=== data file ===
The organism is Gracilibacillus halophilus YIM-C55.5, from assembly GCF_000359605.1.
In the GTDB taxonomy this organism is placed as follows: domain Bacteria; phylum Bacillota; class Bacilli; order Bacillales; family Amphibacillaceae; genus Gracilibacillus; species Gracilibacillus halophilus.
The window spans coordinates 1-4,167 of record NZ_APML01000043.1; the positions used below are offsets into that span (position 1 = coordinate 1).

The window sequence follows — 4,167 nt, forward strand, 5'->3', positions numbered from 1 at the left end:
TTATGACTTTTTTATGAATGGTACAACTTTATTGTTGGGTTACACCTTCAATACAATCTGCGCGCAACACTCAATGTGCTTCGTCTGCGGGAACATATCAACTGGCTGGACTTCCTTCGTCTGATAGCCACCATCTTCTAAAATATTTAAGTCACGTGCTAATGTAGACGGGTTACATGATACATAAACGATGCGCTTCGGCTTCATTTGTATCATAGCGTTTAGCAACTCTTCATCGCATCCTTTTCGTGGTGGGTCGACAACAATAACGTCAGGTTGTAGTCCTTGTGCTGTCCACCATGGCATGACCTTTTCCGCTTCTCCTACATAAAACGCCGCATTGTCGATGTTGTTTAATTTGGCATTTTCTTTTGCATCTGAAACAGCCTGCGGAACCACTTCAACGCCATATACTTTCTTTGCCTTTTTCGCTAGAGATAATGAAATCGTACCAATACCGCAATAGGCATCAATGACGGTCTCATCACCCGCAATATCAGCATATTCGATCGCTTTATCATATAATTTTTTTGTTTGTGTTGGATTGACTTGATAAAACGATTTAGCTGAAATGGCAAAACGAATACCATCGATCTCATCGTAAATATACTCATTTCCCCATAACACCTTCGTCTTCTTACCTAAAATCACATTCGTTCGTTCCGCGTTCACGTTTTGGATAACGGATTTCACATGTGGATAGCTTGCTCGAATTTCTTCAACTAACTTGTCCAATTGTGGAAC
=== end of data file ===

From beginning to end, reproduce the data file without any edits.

The organism is Gracilibacillus halophilus YIM-C55.5, from assembly GCF_000359605.1.
In the GTDB taxonomy this organism is placed as follows: domain Bacteria; phylum Bacillota; class Bacilli; order Bacillales; family Amphibacillaceae; genus Gracilibacillus; species Gracilibacillus halophilus.
The window spans coordinates 1-4,167 of record NZ_APML01000043.1; the positions used below are offsets into that span (position 1 = coordinate 1).

The window sequence follows — 4,167 nt, forward strand, 5'->3', positions numbered from 1 at the left end:
TTATGACTTTTTTATGAATGGTACAACTTTATTGTTGGGTTACACCTTCAATACAATCTGCGCGCAACACTCAATGTGCTTCGTCTGCGGGAACATATCAACTGGCTGGACTTCCTTCGTCTGATAGCCACCATCTTCTAAAATATTTAAGTCACGTGCTAATGTAGACGGGTTACATGATACATAAACGATGCGCTTCGGCTTCATTTGTATCATAGCGTTTAGCAACTCTTCATCGCATCCTTTTCGTGGTGGGTCGACAACAATAACGTCAGGTTGTAGTCCTTGTGCTGTCCACCATGGCATGACCTTTTCCGCTTCTCCTACATAAAACGCCGCATTGTCGATGTTGTTTAATTTGGCATTTTCTTTTGCATCTGAAACAGCCTGCGGAACCACTTCAACGCCATATACTTTCTTTGCCTTTTTCGCTAGAGATAATGAAATCGTACCAATACCGCAATAGGCATCAATGACGGTCTCATCACCCGCAATATCAGCATATTCGATCGCTTTATCATATAATTTTTTTGTTTGTGTTGGATTGACTTGATAAAACGATTTAGCTGAAATGGCAAAACGAATACCATCGATCTCATCGTAAATATACTCATTTCCCCATAACACCTTCGTCTTCTTACCTAAAATCACATTCGTTCGTTCCGCGTTCACGTTTTGGATAACGGATTTCACATGTGGATAGCTTGCTCGAATTTCTTCAACTAACTTGTCCAATTGTGGAAC